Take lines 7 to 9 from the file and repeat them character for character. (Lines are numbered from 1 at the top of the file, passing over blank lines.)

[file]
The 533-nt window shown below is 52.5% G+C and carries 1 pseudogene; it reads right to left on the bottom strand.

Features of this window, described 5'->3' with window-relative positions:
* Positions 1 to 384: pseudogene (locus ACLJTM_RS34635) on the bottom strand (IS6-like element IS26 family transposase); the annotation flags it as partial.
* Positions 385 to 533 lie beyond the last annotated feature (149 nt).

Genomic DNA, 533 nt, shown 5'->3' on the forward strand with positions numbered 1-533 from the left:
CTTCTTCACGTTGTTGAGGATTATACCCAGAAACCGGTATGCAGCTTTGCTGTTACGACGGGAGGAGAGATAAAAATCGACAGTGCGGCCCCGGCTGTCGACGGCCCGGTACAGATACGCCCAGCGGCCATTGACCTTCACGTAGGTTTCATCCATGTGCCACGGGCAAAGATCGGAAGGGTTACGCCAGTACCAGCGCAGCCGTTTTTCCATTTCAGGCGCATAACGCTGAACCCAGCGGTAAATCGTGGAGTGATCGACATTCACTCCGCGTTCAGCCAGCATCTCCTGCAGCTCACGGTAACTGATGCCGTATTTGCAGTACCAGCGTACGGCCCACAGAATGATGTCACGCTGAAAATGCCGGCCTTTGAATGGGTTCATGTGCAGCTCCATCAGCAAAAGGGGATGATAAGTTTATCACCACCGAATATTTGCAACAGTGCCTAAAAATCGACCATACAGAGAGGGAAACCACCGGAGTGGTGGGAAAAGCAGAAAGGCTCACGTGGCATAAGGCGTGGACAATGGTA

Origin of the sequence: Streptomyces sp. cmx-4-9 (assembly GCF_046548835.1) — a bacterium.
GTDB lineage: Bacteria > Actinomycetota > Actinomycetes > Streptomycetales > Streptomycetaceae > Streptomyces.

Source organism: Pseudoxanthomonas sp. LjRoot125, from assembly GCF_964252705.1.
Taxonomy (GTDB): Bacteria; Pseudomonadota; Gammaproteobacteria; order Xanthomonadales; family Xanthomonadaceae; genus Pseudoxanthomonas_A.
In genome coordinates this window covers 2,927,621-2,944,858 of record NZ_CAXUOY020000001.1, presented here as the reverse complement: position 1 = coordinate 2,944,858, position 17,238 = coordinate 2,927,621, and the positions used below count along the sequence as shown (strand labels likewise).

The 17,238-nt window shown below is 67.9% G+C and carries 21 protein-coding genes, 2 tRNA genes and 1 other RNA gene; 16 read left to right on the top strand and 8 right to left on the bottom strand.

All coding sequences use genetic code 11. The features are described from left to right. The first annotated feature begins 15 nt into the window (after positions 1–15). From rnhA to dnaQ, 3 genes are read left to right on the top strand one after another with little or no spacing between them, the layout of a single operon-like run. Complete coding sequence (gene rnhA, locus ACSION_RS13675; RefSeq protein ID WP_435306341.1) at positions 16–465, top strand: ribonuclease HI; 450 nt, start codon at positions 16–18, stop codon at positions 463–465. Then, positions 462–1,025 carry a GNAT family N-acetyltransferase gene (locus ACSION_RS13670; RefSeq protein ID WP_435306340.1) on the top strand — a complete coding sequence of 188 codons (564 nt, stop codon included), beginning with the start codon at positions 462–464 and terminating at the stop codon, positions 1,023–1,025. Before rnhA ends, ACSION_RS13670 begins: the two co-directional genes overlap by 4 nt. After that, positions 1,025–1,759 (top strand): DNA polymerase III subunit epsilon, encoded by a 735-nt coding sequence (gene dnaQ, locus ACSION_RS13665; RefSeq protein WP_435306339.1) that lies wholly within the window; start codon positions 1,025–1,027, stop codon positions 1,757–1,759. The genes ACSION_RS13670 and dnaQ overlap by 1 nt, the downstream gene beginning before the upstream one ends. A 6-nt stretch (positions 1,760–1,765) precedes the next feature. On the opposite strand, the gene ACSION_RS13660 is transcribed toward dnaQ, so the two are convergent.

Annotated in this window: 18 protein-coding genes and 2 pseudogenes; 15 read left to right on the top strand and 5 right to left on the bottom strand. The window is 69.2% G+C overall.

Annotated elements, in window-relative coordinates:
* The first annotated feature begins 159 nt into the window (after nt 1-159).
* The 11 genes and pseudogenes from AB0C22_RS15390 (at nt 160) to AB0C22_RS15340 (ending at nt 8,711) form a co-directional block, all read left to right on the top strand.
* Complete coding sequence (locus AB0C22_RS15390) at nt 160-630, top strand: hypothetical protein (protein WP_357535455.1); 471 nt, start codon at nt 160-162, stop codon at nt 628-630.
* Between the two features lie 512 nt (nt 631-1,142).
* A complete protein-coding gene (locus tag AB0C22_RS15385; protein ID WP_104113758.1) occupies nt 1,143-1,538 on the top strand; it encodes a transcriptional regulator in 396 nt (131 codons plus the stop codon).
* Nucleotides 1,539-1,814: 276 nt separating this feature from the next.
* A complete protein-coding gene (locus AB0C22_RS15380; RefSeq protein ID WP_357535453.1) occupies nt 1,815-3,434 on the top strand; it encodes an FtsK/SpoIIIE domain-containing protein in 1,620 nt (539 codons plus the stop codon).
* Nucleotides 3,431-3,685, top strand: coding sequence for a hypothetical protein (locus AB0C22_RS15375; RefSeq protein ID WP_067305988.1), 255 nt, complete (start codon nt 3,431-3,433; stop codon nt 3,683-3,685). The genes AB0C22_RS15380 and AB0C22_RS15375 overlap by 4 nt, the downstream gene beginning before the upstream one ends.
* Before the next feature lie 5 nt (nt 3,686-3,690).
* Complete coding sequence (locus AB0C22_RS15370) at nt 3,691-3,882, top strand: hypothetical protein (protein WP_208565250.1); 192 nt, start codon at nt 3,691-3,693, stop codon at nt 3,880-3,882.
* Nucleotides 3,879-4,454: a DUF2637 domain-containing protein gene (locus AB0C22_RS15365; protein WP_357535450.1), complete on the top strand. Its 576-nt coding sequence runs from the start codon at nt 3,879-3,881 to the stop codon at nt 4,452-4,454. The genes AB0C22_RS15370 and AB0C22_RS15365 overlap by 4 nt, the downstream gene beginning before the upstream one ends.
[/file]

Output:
Origin of the sequence: Streptomyces sp. cmx-4-9 (assembly GCF_046548835.1) — a bacterium.
GTDB lineage: Bacteria > Actinomycetota > Actinomycetes > Streptomycetales > Streptomycetaceae > Streptomyces.

Source organism: Pseudoxanthomonas sp. LjRoot125, from assembly GCF_964252705.1.